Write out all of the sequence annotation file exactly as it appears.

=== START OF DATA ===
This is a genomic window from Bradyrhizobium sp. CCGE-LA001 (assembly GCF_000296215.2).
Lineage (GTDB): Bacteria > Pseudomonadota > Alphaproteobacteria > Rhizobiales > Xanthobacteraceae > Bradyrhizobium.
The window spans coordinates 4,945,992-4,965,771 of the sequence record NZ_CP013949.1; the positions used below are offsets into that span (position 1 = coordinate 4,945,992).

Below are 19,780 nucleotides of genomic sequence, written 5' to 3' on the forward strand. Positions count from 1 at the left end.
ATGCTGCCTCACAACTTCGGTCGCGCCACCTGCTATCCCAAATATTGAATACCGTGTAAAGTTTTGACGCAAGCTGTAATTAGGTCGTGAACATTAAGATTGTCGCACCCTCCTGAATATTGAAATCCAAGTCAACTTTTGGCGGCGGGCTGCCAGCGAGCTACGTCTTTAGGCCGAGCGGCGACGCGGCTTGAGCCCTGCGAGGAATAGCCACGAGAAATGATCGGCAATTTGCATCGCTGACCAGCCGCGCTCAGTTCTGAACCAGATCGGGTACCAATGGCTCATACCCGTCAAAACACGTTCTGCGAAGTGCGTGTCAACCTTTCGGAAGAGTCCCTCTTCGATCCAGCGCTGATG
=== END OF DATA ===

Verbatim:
This is a genomic window from Bradyrhizobium sp. CCGE-LA001 (assembly GCF_000296215.2).
Lineage (GTDB): Bacteria > Pseudomonadota > Alphaproteobacteria > Rhizobiales > Xanthobacteraceae > Bradyrhizobium.
The window spans coordinates 4,945,992-4,965,771 of the sequence record NZ_CP013949.1; the positions used below are offsets into that span (position 1 = coordinate 4,945,992).

Below are 19,780 nucleotides of genomic sequence, written 5' to 3' on the forward strand. Positions count from 1 at the left end.
ATGCTGCCTCACAACTTCGGTCGCGCCACCTGCTATCCCAAATATTGAATACCGTGTAAAGTTTTGACGCAAGCTGTAATTAGGTCGTGAACATTAAGATTGTCGCACCCTCCTGAATATTGAAATCCAAGTCAACTTTTGGCGGCGGGCTGCCAGCGAGCTACGTCTTTAGGCCGAGCGGCGACGCGGCTTGAGCCCTGCGAGGAATAGCCACGAGAAATGATCGGCAATTTGCATCGCTGACCAGCCGCGCTCAGTTCTGAACCAGATCGGGTACCAATGGCTCATACCCGTCAAAACACGTTCTGCGAAGTGCGTGTCAACCTTTCGGAAGAGTCCCTCTTCGATCCAGCGCTGATG